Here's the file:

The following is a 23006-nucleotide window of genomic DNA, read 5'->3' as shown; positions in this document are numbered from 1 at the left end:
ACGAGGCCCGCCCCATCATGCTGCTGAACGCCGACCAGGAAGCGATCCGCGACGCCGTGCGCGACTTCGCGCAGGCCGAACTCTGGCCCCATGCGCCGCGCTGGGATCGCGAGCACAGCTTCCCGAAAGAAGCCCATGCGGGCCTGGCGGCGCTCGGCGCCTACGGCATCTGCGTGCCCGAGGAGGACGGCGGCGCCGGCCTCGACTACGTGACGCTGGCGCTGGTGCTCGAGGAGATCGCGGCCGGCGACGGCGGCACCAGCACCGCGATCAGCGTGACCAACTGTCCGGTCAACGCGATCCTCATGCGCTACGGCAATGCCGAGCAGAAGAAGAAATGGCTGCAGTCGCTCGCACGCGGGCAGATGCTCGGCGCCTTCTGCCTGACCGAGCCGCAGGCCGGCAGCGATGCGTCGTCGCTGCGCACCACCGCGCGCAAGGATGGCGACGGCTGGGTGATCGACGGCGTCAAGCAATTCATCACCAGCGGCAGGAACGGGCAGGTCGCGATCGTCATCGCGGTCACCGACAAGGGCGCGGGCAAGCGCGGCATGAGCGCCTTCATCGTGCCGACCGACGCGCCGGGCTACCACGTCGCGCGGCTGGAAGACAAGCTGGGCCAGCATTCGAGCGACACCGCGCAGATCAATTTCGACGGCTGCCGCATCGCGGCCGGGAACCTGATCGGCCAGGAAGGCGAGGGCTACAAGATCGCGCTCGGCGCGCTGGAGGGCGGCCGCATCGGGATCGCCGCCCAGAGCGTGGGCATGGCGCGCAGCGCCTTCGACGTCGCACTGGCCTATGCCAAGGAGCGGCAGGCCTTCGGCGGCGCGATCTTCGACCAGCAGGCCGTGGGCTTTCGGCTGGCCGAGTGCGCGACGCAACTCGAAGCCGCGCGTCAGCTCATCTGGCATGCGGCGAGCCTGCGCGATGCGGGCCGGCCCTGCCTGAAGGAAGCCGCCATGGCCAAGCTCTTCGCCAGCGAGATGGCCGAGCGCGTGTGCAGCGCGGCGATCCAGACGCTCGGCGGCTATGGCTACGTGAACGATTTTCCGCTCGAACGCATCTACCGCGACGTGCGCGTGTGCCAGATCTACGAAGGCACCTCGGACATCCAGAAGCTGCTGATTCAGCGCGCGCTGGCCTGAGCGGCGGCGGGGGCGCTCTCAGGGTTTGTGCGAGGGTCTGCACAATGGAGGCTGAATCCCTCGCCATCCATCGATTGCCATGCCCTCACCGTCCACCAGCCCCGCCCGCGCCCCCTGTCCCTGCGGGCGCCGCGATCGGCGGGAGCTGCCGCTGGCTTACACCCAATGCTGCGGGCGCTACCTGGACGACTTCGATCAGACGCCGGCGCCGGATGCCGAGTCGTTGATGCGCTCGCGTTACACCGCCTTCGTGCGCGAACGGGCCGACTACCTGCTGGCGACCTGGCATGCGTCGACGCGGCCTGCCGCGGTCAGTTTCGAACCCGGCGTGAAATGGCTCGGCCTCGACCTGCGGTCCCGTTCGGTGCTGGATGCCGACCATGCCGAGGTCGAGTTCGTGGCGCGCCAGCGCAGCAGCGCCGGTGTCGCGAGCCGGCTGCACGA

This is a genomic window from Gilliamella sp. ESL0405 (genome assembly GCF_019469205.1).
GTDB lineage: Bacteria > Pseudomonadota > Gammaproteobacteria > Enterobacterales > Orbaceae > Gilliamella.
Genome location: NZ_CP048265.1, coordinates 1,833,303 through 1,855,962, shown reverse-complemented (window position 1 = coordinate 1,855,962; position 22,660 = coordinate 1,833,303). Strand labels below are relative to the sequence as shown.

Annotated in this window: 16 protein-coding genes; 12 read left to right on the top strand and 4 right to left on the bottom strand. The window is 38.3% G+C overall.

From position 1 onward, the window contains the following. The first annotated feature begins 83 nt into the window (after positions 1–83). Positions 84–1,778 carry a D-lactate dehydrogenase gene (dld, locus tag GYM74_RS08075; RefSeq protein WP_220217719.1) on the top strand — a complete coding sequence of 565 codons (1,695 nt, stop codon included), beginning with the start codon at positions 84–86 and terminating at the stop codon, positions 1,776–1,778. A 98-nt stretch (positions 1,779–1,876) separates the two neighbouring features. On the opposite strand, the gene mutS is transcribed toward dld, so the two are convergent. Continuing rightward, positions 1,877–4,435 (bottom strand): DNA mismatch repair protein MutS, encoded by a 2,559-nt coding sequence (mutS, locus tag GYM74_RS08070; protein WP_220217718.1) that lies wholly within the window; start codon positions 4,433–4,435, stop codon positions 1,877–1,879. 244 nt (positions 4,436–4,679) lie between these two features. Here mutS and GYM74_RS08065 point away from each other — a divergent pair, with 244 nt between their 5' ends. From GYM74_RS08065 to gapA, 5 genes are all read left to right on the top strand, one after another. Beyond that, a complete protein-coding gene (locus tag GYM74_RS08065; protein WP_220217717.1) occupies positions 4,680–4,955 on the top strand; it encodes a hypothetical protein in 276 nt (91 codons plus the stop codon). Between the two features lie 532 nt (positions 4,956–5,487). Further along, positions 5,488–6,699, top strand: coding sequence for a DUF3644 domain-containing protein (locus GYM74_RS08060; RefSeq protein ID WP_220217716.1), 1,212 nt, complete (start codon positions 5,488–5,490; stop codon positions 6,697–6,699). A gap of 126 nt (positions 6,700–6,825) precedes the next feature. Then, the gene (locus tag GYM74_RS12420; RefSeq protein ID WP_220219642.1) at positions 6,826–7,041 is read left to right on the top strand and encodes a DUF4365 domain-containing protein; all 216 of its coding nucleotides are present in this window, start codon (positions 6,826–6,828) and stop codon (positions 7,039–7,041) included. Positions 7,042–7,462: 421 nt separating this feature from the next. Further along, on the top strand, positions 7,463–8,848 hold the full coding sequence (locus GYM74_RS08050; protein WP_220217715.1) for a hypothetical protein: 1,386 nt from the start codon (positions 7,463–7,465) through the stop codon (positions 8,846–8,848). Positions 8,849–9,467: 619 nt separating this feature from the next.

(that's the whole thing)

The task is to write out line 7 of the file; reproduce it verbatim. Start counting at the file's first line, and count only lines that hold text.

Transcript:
From position 1 onward, the window contains the following. The first annotated feature begins 83 nt into the window (after positions 1–83). Positions 84–1,778 carry a D-lactate dehydrogenase gene (dld, locus tag GYM74_RS08075; RefSeq protein WP_220217719.1) on the top strand — a complete coding sequence of 565 codons (1,695 nt, stop codon included), beginning with the start codon at positions 84–86 and terminating at the stop codon, positions 1,776–1,778. A 98-nt stretch (positions 1,779–1,876) separates the two neighbouring features. On the opposite strand, the gene mutS is transcribed toward dld, so the two are convergent. Continuing rightward, positions 1,877–4,435 (bottom strand): DNA mismatch repair protein MutS, encoded by a 2,559-nt coding sequence (mutS, locus tag GYM74_RS08070; protein WP_220217718.1) that lies wholly within the window; start codon positions 4,433–4,435, stop codon positions 1,877–1,879. 244 nt (positions 4,436–4,679) lie between these two features. Here mutS and GYM74_RS08065 point away from each other — a divergent pair, with 244 nt between their 5' ends. From GYM74_RS08065 to gapA, 5 genes are all read left to right on the top strand, one after another. Beyond that, a complete protein-coding gene (locus tag GYM74_RS08065; protein WP_220217717.1) occupies positions 4,680–4,955 on the top strand; it encodes a hypothetical protein in 276 nt (91 codons plus the stop codon). Between the two features lie 532 nt (positions 4,956–5,487). Further along, positions 5,488–6,699, top strand: coding sequence for a DUF3644 domain-containing protein (locus GYM74_RS08060; RefSeq protein ID WP_220217716.1), 1,212 nt, complete (start codon positions 5,488–5,490; stop codon positions 6,697–6,699). A gap of 126 nt (positions 6,700–6,825) precedes the next feature. Then, the gene (locus tag GYM74_RS12420; RefSeq protein ID WP_220219642.1) at positions 6,826–7,041 is read left to right on the top strand and encodes a DUF4365 domain-containing protein; all 216 of its coding nucleotides are present in this window, start codon (positions 6,826–6,828) and stop codon (positions 7,039–7,041) included. Positions 7,042–7,462: 421 nt separating this feature from the next. Further along, on the top strand, positions 7,463–8,848 hold the full coding sequence (locus GYM74_RS08050; protein WP_220217715.1) for a hypothetical protein: 1,386 nt from the start codon (positions 7,463–7,465) through the stop codon (positions 8,846–8,848). Positions 8,849–9,467: 619 nt separating this feature from the next.